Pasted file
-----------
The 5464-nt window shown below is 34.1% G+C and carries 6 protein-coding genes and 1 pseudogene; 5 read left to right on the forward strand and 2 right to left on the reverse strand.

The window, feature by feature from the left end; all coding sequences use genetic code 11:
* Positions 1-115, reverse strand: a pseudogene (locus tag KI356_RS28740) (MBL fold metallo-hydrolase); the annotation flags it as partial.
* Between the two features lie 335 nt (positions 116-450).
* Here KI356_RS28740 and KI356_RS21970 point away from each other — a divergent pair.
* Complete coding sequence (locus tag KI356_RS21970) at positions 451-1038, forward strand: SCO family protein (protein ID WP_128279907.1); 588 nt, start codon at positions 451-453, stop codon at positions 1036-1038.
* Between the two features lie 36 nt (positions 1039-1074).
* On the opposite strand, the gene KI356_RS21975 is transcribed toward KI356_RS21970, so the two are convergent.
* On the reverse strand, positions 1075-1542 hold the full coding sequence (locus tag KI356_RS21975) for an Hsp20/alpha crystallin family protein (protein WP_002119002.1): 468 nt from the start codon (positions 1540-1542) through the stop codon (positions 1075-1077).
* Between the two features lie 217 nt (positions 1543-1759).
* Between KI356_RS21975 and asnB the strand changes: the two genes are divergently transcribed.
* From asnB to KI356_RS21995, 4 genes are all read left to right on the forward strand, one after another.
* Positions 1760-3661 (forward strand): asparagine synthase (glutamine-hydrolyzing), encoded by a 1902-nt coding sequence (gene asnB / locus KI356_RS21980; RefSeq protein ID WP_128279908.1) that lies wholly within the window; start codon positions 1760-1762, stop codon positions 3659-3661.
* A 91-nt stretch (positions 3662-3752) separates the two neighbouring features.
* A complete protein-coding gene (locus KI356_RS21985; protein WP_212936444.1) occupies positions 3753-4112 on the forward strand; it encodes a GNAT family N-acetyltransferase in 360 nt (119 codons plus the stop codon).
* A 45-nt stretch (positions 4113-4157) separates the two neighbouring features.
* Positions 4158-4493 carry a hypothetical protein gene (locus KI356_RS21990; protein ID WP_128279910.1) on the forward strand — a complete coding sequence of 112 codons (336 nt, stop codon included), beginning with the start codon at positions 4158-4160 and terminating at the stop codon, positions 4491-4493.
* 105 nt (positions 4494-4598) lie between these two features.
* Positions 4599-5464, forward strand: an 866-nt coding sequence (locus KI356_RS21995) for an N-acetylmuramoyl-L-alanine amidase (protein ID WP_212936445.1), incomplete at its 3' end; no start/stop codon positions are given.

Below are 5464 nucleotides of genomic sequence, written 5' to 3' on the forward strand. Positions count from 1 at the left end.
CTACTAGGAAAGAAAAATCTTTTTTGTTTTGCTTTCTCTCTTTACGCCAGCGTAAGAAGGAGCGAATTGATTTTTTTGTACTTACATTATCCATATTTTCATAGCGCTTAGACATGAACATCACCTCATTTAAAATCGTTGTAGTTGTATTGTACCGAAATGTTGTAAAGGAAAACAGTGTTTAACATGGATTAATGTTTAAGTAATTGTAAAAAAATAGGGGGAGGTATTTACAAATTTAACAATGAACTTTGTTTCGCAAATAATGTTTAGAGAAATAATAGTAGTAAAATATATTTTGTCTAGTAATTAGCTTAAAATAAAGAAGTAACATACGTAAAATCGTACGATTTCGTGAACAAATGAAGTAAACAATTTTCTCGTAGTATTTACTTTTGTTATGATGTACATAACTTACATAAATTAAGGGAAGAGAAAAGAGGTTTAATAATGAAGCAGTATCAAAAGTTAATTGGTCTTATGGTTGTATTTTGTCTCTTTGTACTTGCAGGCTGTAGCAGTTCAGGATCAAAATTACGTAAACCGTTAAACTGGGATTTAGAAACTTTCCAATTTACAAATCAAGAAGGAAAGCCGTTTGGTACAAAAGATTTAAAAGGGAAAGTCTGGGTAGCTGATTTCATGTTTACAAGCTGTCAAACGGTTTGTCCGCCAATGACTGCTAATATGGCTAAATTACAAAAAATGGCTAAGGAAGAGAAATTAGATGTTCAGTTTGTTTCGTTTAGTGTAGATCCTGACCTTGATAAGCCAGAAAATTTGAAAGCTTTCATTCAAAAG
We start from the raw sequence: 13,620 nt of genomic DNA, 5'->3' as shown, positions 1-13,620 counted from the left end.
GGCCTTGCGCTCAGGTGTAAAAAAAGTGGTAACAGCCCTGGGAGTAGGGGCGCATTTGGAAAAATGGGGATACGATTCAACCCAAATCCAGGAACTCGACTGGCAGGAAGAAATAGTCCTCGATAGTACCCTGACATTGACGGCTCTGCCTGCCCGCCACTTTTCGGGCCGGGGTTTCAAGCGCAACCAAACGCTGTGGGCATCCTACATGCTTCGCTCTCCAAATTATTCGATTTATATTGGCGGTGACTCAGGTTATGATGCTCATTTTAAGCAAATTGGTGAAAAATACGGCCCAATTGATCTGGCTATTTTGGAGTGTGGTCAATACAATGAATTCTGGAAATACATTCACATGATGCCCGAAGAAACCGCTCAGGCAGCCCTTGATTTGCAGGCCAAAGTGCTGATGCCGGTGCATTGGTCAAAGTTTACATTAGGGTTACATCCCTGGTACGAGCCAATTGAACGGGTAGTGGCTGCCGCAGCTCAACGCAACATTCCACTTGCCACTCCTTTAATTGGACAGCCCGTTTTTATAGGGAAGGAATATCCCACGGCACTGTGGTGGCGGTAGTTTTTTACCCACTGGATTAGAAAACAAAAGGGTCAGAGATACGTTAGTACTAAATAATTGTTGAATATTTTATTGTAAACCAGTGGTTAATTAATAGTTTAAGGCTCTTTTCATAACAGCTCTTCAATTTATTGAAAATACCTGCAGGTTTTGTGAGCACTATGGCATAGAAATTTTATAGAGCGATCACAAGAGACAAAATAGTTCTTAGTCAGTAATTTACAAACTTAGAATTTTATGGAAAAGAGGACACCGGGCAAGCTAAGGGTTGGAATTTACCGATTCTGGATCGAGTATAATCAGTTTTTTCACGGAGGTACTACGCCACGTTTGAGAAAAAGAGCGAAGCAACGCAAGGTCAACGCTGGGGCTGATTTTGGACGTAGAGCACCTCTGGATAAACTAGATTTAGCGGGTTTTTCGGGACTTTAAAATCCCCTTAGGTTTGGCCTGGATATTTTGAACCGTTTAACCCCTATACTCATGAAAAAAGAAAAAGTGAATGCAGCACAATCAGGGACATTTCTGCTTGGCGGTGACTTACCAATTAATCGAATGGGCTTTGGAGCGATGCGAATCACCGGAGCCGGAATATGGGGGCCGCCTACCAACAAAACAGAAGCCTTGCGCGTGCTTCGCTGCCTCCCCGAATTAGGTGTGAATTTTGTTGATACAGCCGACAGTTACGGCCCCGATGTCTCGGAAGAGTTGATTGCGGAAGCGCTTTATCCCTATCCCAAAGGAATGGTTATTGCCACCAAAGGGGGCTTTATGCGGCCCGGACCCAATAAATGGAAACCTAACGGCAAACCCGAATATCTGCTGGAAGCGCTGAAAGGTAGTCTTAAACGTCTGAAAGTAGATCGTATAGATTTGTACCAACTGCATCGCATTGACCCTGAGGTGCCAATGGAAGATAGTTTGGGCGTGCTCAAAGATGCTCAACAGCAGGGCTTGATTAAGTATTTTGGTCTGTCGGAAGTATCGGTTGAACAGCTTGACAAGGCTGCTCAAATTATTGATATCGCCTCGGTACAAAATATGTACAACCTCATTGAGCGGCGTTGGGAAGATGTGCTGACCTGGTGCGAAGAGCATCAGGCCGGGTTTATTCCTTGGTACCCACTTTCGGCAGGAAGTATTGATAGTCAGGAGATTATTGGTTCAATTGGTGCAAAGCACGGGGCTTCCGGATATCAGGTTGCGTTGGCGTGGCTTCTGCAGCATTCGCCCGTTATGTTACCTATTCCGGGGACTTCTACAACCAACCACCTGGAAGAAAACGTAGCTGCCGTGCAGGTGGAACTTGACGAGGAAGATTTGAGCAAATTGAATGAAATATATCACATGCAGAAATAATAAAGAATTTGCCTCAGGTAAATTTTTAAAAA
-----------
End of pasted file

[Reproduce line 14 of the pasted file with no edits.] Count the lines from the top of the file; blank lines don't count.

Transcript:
* A 91-nt stretch (positions 3662-3752) separates the two neighbouring features.